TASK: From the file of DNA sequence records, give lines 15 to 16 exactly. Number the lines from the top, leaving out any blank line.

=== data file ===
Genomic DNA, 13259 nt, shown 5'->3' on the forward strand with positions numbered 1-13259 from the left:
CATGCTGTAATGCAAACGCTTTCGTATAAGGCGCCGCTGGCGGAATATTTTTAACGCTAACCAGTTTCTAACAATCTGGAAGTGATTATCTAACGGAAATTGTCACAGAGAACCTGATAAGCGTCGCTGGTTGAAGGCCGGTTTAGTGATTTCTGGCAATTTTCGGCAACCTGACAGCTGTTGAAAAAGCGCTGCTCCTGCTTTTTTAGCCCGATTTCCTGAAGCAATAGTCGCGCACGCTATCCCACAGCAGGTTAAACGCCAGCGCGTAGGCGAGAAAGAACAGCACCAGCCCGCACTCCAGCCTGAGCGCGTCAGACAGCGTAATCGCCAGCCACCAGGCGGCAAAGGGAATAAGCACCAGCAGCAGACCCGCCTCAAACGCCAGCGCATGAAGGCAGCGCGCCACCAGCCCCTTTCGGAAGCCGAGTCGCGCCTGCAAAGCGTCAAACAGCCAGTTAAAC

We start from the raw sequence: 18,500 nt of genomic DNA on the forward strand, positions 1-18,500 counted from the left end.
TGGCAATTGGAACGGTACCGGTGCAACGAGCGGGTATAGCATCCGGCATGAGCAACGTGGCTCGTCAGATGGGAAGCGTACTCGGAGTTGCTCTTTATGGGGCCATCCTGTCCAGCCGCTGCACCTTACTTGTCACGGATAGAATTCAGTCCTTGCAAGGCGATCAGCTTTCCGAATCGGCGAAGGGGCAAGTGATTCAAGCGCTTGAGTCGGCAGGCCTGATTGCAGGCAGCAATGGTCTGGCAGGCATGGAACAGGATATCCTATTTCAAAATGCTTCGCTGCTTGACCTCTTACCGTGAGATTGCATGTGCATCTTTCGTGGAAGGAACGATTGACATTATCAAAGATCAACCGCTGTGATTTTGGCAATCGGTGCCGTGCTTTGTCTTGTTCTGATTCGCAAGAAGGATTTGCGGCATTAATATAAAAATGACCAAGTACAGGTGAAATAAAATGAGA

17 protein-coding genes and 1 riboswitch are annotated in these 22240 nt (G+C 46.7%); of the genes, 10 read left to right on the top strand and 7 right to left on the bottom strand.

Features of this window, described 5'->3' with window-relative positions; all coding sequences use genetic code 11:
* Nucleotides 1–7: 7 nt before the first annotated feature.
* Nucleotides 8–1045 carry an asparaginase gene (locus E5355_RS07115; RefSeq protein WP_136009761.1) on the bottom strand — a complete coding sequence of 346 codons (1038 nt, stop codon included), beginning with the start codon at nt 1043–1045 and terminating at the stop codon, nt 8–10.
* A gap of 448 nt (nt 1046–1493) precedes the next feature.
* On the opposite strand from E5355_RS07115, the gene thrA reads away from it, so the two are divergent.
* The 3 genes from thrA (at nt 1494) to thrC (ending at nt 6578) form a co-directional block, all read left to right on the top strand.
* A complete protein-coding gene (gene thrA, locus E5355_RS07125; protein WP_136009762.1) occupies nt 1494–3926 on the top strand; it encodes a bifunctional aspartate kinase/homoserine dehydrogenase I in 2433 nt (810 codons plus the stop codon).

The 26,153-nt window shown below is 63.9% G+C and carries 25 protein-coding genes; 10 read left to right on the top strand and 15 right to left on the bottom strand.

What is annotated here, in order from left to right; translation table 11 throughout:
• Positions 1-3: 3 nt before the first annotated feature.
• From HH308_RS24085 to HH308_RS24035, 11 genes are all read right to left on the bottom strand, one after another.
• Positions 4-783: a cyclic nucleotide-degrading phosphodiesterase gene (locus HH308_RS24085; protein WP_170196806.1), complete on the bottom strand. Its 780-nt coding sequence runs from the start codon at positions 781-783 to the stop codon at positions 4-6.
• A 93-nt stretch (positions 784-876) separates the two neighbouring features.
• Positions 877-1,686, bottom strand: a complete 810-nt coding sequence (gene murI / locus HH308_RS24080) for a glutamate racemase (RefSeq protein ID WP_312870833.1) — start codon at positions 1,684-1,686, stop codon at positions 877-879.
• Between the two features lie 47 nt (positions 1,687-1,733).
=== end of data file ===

• Positions 1-3: 3 nt before the first annotated feature.
• From HH308_RS24085 to HH308_RS24035, 11 genes are all read right to left on the bottom strand, one after another.